When it comes to retirement income planning, one of my philosophies is a bird in the hand is worth two in the bush. As defined in Urban Dictionary, this expression means that it is better to have an advantage or opportunity that is certain than having one that is worth more but is not so certain.
One of the ways that I use this approach is to look for opportunities to convert what amounts to a sliver of a client’s portfolio into a deferred sustainable income stream beginning in a targeted year during my client’s planned retirement. The income stream, while it’s often for life, is sometimes for a specified period of time to close a projected retirement income gap (See Mind the Gap).
The opportunities to which I’m referring are sizeable abnormal increases in the stock market that inevitably are followed by market corrections, or downturns. Rather than celebrating what often proves to be temporary good fortune, when appropriate, I will recommend to my clients who need sustainable retirement income that they consider transferring a small portion of their investment portfolio into one or more new or existing fixed income annuities. These include fixed index annuities (“FIA’s”) with income riders, deferred income annuities (“DIA’s”), and single premium immediate annuities (“SPIA’s”).
This is a natural timely conversation that invariably makes sense to the clients to whom I recommend this approach since it is in their best interest. Furthermore, it’s an easy conversation for me to initiate since I specialize in retirement income planning, am a Retirement Income Certified Professional® (RICP®), CPA, CFP® professional, and a licensed insurance agent in addition to my firm being regulated as a Registered Investment Advisor (“RIA”). There’s no conflict of interest when I make the above recommendation to a client since, unlike most investment advisors, my income isn’t tied to a single compensation model.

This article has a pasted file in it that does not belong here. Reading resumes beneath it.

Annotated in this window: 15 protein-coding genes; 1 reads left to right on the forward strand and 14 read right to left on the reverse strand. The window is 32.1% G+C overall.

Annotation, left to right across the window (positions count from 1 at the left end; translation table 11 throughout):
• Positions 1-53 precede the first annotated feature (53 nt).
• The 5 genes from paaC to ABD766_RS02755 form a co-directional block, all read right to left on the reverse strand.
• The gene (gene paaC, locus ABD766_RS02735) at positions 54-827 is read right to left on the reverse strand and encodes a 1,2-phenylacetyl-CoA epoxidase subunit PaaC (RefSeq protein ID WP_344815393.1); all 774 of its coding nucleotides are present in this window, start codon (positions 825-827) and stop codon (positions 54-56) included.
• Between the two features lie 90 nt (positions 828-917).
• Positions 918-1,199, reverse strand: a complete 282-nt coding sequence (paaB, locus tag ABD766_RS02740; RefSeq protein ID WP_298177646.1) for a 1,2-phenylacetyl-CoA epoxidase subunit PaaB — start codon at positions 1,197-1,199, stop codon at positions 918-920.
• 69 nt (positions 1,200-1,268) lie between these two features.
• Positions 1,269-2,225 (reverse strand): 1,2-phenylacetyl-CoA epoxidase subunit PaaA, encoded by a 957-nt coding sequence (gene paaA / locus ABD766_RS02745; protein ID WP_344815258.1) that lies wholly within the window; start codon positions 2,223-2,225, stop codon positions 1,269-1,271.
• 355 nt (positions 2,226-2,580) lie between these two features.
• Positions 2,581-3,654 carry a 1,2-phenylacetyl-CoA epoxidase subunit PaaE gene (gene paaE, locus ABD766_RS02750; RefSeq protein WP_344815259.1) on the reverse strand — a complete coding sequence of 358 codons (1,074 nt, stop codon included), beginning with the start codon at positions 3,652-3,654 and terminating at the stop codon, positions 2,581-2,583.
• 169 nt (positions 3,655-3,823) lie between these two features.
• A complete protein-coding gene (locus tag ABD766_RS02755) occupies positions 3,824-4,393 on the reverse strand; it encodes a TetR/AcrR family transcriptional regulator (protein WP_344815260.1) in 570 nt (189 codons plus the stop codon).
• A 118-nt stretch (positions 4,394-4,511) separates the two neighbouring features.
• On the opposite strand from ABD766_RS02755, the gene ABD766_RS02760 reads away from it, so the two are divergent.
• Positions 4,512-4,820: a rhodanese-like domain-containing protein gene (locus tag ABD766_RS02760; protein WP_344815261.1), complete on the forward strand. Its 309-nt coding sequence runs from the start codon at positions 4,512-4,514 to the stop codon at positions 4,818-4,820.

The compensation model to which I’m referring is assets under management, or “AUM.” While many firms charge financial planning fees, the lion’s share of compensation earned by most traditional investment management firms is derived from AUM. As the name implies, the fee is typically calculated as a declining percentage of the value of a client’s investment portfolio. The greater the value of a portfolio, the smaller the percentage is that is applied to calculate the investment management fee. This is one of several compensation models offered by my firm.
Firms that are tied to an “AUM” compensation model generally don’t offer retirement income planning solutions that require insurance licensing and ongoing specialized insurance and annuity training. Most “AUM” driven firms are reluctant to refer clients to advisors like myself who offer a total retirement income planning approach since, in addition to the obvious revenue loss, this would be tantamount to an admission that they’re unable to provide a total retirement income planning solution.
An “AUM” model, while it’s appropriate for assisting clients with their retirement planning, i.e., asset accumulation, needs, isn’t designed for addressing lifetime sustainable income and other retirement income planning solutions. For clients seeking sustainable retirement income, it’s like trying to fit a square peg in a round hole.